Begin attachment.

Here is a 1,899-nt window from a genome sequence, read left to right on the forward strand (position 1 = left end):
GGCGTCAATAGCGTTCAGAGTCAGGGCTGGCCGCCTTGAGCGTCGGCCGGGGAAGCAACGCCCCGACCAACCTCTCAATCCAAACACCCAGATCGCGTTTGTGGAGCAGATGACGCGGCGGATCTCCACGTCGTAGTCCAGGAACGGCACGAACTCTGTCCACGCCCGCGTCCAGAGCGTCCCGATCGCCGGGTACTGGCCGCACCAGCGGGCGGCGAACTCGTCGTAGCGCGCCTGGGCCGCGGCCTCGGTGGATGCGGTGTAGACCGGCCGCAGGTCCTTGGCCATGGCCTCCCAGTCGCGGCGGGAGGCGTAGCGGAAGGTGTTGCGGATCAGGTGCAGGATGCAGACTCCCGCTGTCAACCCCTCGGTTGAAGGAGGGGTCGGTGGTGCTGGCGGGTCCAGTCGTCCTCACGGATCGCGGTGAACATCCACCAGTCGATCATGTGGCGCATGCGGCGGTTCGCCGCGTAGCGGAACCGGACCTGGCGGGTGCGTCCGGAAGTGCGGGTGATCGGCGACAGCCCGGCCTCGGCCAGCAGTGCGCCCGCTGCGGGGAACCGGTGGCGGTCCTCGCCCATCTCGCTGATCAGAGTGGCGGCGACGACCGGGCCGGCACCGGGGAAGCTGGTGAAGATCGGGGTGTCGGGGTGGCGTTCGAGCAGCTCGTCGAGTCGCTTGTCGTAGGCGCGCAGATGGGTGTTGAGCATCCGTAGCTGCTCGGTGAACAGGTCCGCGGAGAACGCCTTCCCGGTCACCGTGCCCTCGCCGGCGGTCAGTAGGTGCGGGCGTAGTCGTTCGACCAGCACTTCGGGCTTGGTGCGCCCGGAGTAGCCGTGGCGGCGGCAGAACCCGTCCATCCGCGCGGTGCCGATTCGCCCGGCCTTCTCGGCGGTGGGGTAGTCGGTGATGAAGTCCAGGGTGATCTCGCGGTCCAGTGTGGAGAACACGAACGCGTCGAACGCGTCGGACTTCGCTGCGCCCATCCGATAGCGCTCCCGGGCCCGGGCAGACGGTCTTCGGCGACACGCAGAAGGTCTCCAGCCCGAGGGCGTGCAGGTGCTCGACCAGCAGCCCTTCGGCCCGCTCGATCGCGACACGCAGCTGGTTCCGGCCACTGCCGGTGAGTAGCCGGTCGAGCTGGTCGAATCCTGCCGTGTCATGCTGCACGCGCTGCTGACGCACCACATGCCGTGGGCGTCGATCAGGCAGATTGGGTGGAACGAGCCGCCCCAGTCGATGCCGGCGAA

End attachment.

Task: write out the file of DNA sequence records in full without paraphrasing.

Here is a 1,899-nt window from a genome sequence, read left to right on the forward strand (position 1 = left end):
GGCGTCAATAGCGTTCAGAGTCAGGGCTGGCCGCCTTGAGCGTCGGCCGGGGAAGCAACGCCCCGACCAACCTCTCAATCCAAACACCCAGATCGCGTTTGTGGAGCAGATGACGCGGCGGATCTCCACGTCGTAGTCCAGGAACGGCACGAACTCTGTCCACGCCCGCGTCCAGAGCGTCCCGATCGCCGGGTACTGGCCGCACCAGCGGGCGGCGAACTCGTCGTAGCGCGCCTGGGCCGCGGCCTCGGTGGATGCGGTGTAGACCGGCCGCAGGTCCTTGGCCATGGCCTCCCAGTCGCGGCGGGAGGCGTAGCGGAAGGTGTTGCGGATCAGGTGCAGGATGCAGACTCCCGCTGTCAACCCCTCGGTTGAAGGAGGGGTCGGTGGTGCTGGCGGGTCCAGTCGTCCTCACGGATCGCGGTGAACATCCACCAGTCGATCATGTGGCGCATGCGGCGGTTCGCCGCGTAGCGGAACCGGACCTGGCGGGTGCGTCCGGAAGTGCGGGTGATCGGCGACAGCCCGGCCTCGGCCAGCAGTGCGCCCGCTGCGGGGAACCGGTGGCGGTCCTCGCCCATCTCGCTGATCAGAGTGGCGGCGACGACCGGGCCGGCACCGGGGAAGCTGGTGAAGATCGGGGTGTCGGGGTGGCGTTCGAGCAGCTCGTCGAGTCGCTTGTCGTAGGCGCGCAGATGGGTGTTGAGCATCCGTAGCTGCTCGGTGAACAGGTCCGCGGAGAACGCCTTCCCGGTCACCGTGCCCTCGCCGGCGGTCAGTAGGTGCGGGCGTAGTCGTTCGACCAGCACTTCGGGCTTGGTGCGCCCGGAGTAGCCGTGGCGGCGGCAGAACCCGTCCATCCGCGCGGTGCCGATTCGCCCGGCCTTCTCGGCGGTGGGGTAGTCGGTGATGAAGTCCAGGGTGATCTCGCGGTCCAGTGTGGAGAACACGAACGCGTCGAACGCGTCGGACTTCGCTGCGCCCATCCGATAGCGCTCCCGGGCCCGGGCAGACGGTCTTCGGCGACACGCAGAAGGTCTCCAGCCCGAGGGCGTGCAGGTGCTCGACCAGCAGCCCTTCGGCCCGCTCGATCGCGACACGCAGCTGGTTCCGGCCACTGCCGGTGAGTAGCCGGTCGAGCTGGTCGAATCCTGCCGTGTCATGCTGCACGCGCTGCTGACGCACCACATGCCGTGGGCGTCGATCAGGCAGATTGGGTGGAACGAGCCGCCCCAGTCGATGCCGGCGAA